Pierini is a visiting scholar at Carnegie Europe, where his research focuses on developments in the Middle East and Turkey from a European perspective.
Marc Pierini is a visiting scholar at Carnegie Europe, where his research focuses on developments in the Middle East and Turkey from a European perspective.
Pierini was a career EU diplomat from December 1976 to April 2012. He was EU ambassador and head of delegation to Turkey (2006–2011) and ambassador to Tunisia and Libya (2002–2006), Syria (1998–2002), and Morocco (1991–1995). He also served as the first coordinator for the Euro-Mediterranean Partnership, or the Barcelona Process, from 1995 to 1998 and was the main negotiator for the release of the Bulgarian hostages from Libya from 2004 to 2007.
Pierini served as counselor in the cabinet of two European commissioners: Claude Cheysson, from 1979 to 1981, and Abel Matutes, from 1989 to 1991. He has published three essays in French: “Le prix de la liberté,” “Télégrammes diplomatiques,” and “Où va la Turquie?.”
Pierini is a member of the International Council of the Museum of European and Mediterranean Civilizations in Marseille.
Ankara faces two major challenges in the months ahead: forming a new government and participating effectively in the fight against Islamic State militants.
Turkey’s June 7 parliamentary election delivered a surprise result, with losses for the ruling party and gains for the main pro-Kurdish party. What happens next?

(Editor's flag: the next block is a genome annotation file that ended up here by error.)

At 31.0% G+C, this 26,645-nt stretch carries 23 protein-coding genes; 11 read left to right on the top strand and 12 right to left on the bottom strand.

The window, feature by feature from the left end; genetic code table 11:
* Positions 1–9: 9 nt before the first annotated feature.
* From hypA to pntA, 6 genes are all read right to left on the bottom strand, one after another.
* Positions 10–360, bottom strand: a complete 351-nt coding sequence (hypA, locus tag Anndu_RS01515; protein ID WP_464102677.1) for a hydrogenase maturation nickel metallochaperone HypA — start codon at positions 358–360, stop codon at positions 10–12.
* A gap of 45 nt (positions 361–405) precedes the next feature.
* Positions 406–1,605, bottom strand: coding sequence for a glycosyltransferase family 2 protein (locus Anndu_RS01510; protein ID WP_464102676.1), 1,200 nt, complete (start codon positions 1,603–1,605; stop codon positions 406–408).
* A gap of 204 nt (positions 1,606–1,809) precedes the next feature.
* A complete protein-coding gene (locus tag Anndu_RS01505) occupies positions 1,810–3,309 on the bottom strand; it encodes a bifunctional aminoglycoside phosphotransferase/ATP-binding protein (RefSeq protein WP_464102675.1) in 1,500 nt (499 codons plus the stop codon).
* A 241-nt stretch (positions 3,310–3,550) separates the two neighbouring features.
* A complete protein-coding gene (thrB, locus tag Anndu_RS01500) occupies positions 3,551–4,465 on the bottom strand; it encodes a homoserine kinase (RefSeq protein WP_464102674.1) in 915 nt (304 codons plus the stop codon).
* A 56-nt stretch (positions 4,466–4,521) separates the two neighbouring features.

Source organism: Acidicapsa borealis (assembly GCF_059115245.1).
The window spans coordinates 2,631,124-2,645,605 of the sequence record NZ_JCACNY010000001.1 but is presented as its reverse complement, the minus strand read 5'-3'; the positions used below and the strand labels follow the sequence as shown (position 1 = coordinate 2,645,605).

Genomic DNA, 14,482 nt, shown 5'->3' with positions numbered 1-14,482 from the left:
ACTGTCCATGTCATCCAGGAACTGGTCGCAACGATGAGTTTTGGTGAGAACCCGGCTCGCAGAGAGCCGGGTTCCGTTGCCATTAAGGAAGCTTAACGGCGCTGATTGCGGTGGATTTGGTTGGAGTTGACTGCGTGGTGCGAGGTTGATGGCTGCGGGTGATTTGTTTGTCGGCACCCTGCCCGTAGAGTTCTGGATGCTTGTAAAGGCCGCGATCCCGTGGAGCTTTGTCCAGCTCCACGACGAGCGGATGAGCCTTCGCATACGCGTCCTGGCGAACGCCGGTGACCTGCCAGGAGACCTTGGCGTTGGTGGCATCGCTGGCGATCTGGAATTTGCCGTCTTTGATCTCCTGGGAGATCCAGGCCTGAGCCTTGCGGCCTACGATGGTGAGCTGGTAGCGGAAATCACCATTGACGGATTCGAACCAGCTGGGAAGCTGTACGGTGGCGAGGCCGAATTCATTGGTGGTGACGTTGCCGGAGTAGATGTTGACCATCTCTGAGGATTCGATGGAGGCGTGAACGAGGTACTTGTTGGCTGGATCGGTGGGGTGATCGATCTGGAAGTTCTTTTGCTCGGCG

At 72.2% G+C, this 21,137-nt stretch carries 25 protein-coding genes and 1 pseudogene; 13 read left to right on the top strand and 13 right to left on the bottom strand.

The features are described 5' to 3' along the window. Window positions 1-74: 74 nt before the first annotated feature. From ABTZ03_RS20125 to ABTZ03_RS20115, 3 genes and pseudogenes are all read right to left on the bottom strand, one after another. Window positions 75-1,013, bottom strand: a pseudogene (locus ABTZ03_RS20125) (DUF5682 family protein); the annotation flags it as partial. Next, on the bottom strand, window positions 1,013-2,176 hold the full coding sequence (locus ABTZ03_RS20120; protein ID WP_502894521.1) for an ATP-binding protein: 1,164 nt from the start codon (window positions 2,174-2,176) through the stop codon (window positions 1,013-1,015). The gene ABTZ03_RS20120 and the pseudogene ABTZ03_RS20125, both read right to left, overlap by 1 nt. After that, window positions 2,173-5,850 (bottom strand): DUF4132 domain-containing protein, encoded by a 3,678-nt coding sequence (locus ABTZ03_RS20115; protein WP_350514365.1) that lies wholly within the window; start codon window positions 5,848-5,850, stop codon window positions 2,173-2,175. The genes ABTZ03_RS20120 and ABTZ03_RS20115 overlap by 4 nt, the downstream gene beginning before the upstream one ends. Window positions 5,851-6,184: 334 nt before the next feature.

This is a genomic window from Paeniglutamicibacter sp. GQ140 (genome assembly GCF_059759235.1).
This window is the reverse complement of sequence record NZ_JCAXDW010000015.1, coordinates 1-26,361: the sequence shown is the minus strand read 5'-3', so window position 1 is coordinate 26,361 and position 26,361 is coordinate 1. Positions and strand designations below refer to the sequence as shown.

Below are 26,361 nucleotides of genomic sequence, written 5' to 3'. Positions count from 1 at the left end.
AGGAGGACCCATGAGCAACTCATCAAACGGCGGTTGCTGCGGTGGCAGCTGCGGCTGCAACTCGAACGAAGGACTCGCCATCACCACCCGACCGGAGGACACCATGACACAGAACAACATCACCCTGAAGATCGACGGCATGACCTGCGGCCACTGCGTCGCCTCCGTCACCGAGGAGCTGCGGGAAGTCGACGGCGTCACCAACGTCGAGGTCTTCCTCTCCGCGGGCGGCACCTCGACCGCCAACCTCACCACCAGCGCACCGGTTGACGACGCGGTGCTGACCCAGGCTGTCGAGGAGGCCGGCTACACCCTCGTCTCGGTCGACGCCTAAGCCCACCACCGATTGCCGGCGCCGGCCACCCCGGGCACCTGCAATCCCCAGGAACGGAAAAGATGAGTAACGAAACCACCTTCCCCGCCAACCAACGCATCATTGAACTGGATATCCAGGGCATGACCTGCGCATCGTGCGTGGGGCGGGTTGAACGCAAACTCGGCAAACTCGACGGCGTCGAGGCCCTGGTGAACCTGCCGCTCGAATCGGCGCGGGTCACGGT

Despite catchy headlines and bold rhetoric, the EU faces a migration problem characterized by old habits and worrying new trends. There are no easy solutions.
Beyond the shock and horror of the Germanwings plane crash, could the disaster’s aftermath become the symbol of a more humane Europe?
The initial show of unity after recent killings in Paris was remarkable. But that unity may falter if France’s leaders do not protect the country’s social fabric.
France has been wavering over whether to honor a contract for the sale of two warships to Russia. Together with its Euro-Atlantic partners, Paris should cancel the deal.
Ankara should acknowledge that political realities and threats in the Middle East are changing fast. And the West should support a change in Turkish policy.
If Islamic State militants were to gain control of Syrian Kurdish areas, it would trigger a political earthquake among the Kurdish communities of Turkey and Western Europe.
Chaos has descended along Turkey’s frontier with Syria. That raises a number of questions about Ankara’s efforts to combat the Islamic State militants.
The incoming president of the European Commission, Jean-Claude Juncker, hopes to improve foreign policy coordination among the EU institutions. That is a laudable aim.